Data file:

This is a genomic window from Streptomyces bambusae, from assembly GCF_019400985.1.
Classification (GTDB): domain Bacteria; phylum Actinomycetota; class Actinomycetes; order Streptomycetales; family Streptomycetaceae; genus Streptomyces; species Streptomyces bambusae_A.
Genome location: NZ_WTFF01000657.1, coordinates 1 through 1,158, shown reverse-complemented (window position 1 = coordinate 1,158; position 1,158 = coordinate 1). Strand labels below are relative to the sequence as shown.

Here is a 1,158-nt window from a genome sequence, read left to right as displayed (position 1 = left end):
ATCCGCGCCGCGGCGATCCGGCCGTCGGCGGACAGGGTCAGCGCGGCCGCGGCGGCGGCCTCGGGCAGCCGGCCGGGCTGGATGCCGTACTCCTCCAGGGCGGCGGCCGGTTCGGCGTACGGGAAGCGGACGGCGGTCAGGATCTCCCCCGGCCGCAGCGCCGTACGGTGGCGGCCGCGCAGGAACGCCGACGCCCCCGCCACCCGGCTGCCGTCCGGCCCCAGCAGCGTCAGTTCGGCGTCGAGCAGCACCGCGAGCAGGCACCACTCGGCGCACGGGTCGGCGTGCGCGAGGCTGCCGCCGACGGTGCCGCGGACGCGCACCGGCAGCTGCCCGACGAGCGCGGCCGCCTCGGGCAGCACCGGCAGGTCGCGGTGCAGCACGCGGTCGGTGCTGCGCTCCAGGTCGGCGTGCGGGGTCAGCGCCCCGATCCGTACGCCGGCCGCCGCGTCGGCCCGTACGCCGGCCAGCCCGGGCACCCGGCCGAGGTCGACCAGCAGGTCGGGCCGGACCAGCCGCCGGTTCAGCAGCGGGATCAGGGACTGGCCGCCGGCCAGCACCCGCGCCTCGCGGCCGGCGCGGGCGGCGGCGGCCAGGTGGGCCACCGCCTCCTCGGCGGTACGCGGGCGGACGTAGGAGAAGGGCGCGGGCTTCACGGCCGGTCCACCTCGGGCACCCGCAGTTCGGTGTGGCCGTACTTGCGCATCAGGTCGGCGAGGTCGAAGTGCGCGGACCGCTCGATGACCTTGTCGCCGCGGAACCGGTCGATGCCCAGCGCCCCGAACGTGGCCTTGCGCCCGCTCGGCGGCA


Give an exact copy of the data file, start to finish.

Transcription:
This is a genomic window from Streptomyces bambusae, from assembly GCF_019400985.1.
Classification (GTDB): domain Bacteria; phylum Actinomycetota; class Actinomycetes; order Streptomycetales; family Streptomycetaceae; genus Streptomyces; species Streptomyces bambusae_A.
Genome location: NZ_WTFF01000657.1, coordinates 1 through 1,158, shown reverse-complemented (window position 1 = coordinate 1,158; position 1,158 = coordinate 1). Strand labels below are relative to the sequence as shown.

Here is a 1,158-nt window from a genome sequence, read left to right as displayed (position 1 = left end):
ATCCGCGCCGCGGCGATCCGGCCGTCGGCGGACAGGGTCAGCGCGGCCGCGGCGGCGGCCTCGGGCAGCCGGCCGGGCTGGATGCCGTACTCCTCCAGGGCGGCGGCCGGTTCGGCGTACGGGAAGCGGACGGCGGTCAGGATCTCCCCCGGCCGCAGCGCCGTACGGTGGCGGCCGCGCAGGAACGCCGACGCCCCCGCCACCCGGCTGCCGTCCGGCCCCAGCAGCGTCAGTTCGGCGTCGAGCAGCACCGCGAGCAGGCACCACTCGGCGCACGGGTCGGCGTGCGCGAGGCTGCCGCCGACGGTGCCGCGGACGCGCACCGGCAGCTGCCCGACGAGCGCGGCCGCCTCGGGCAGCACCGGCAGGTCGCGGTGCAGCACGCGGTCGGTGCTGCGCTCCAGGTCGGCGTGCGGGGTCAGCGCCCCGATCCGTACGCCGGCCGCCGCGTCGGCCCGTACGCCGGCCAGCCCGGGCACCCGGCCGAGGTCGACCAGCAGGTCGGGCCGGACCAGCCGCCGGTTCAGCAGCGGGATCAGGGACTGGCCGCCGGCCAGCACCCGCGCCTCGCGGCCGGCGCGGGCGGCGGCGGCCAGGTGGGCCACCGCCTCCTCGGCGGTACGCGGGCGGACGTAGGAGAAGGGCGCGGGCTTCACGGCCGGTCCACCTCGGGCACCCGCAGTTCGGTGTGGCCGTACTTGCGCATCAGGTCGGCGAGGTCGAAGTGCGCGGACCGCTCGATGACCTTGTCGCCGCGGAACCGGTCGATGCCCAGCGCCCCGAACGTGGCCTTGCGCCCGCTCGGCGGCA